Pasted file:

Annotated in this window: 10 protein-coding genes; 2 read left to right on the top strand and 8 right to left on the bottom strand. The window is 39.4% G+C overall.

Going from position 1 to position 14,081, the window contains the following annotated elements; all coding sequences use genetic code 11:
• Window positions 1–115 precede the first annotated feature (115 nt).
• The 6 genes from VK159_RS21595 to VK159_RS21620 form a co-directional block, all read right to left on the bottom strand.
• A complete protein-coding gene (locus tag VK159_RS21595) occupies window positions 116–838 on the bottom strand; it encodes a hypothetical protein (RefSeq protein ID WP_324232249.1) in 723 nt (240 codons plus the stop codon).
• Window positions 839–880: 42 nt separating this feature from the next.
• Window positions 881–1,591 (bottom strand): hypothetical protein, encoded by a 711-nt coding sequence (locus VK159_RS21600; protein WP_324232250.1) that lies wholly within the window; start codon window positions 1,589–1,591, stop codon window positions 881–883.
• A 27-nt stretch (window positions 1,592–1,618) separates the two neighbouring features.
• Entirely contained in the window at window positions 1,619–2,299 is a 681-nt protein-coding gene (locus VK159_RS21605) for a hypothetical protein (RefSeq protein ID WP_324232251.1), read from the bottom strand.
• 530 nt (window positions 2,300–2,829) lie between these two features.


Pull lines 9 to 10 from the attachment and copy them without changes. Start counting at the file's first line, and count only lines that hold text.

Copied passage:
• Entirely contained in the window at window positions 1,619–2,299 is a 681-nt protein-coding gene (locus VK159_RS21605) for a hypothetical protein (RefSeq protein ID WP_324232251.1), read from the bottom strand.
• 530 nt (window positions 2,300–2,829) lie between these two features.